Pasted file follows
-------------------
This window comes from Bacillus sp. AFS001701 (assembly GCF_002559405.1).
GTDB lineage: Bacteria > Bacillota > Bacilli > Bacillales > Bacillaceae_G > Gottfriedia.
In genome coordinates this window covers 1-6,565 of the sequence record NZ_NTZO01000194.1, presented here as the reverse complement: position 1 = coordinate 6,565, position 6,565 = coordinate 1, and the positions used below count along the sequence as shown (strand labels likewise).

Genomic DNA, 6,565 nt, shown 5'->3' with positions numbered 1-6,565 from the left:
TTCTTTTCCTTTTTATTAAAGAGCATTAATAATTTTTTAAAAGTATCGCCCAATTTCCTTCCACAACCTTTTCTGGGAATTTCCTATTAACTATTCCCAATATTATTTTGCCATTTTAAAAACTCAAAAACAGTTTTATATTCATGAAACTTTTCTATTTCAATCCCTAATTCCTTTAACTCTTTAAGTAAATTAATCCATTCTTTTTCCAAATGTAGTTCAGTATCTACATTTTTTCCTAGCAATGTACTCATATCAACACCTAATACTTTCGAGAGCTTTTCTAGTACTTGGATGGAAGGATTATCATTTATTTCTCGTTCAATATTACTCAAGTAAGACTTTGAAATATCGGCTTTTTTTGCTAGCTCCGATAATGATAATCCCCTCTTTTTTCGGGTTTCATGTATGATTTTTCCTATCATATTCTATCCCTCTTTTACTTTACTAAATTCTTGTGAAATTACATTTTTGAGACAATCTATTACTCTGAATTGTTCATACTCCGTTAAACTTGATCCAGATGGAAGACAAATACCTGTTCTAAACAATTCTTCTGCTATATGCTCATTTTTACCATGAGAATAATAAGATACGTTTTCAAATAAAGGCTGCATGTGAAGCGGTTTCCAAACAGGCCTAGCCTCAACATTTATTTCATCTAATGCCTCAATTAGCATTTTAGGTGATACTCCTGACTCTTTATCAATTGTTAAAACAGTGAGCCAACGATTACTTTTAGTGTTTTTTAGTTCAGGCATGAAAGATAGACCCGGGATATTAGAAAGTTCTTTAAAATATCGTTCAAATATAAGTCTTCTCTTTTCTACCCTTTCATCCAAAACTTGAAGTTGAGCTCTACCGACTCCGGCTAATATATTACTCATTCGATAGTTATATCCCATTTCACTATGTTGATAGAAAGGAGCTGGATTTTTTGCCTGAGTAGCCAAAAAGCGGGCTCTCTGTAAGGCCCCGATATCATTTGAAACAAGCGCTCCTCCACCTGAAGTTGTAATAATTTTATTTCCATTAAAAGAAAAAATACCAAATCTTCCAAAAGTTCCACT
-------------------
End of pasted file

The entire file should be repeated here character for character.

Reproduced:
This window comes from Bacillus sp. AFS001701 (assembly GCF_002559405.1).
GTDB lineage: Bacteria > Bacillota > Bacilli > Bacillales > Bacillaceae_G > Gottfriedia.
In genome coordinates this window covers 1-6,565 of the sequence record NZ_NTZO01000194.1, presented here as the reverse complement: position 1 = coordinate 6,565, position 6,565 = coordinate 1, and the positions used below count along the sequence as shown (strand labels likewise).

Genomic DNA, 6,565 nt, shown 5'->3' with positions numbered 1-6,565 from the left:
TTCTTTTCCTTTTTATTAAAGAGCATTAATAATTTTTTAAAAGTATCGCCCAATTTCCTTCCACAACCTTTTCTGGGAATTTCCTATTAACTATTCCCAATATTATTTTGCCATTTTAAAAACTCAAAAACAGTTTTATATTCATGAAACTTTTCTATTTCAATCCCTAATTCCTTTAACTCTTTAAGTAAATTAATCCATTCTTTTTCCAAATGTAGTTCAGTATCTACATTTTTTCCTAGCAATGTACTCATATCAACACCTAATACTTTCGAGAGCTTTTCTAGTACTTGGATGGAAGGATTATCATTTATTTCTCGTTCAATATTACTCAAGTAAGACTTTGAAATATCGGCTTTTTTTGCTAGCTCCGATAATGATAATCCCCTCTTTTTTCGGGTTTCATGTATGATTTTTCCTATCATATTCTATCCCTCTTTTACTTTACTAAATTCTTGTGAAATTACATTTTTGAGACAATCTATTACTCTGAATTGTTCATACTCCGTTAAACTTGATCCAGATGGAAGACAAATACCTGTTCTAAACAATTCTTCTGCTATATGCTCATTTTTACCATGAGAATAATAAGATACGTTTTCAAATAAAGGCTGCATGTGAAGCGGTTTCCAAACAGGCCTAGCCTCAACATTTATTTCATCTAATGCCTCAATTAGCATTTTAGGTGATACTCCTGACTCTTTATCAATTGTTAAAACAGTGAGCCAACGATTACTTTTAGTGTTTTTTAGTTCAGGCATGAAAGATAGACCCGGGATATTAGAAAGTTCTTTAAAATATCGTTCAAATATAAGTCTTCTCTTTTCTACCCTTTCATCCAAAACTTGAAGTTGAGCTCTACCGACTCCGGCTAATATATTACTCATTCGATAGTTATATCCCATTTCACTATGTTGATAGAAAGGAGCTGGATTTTTTGCCTGAGTAGCCAAAAAGCGGGCTCTCTGTAAGGCCCCGATATCATTTGAAACAAGCGCTCCTCCACCTGAAGTTGTAATAATTTTATTTCCATTAAAAGAAAAAATACCAAATCTTCCAAAAGTTCCACT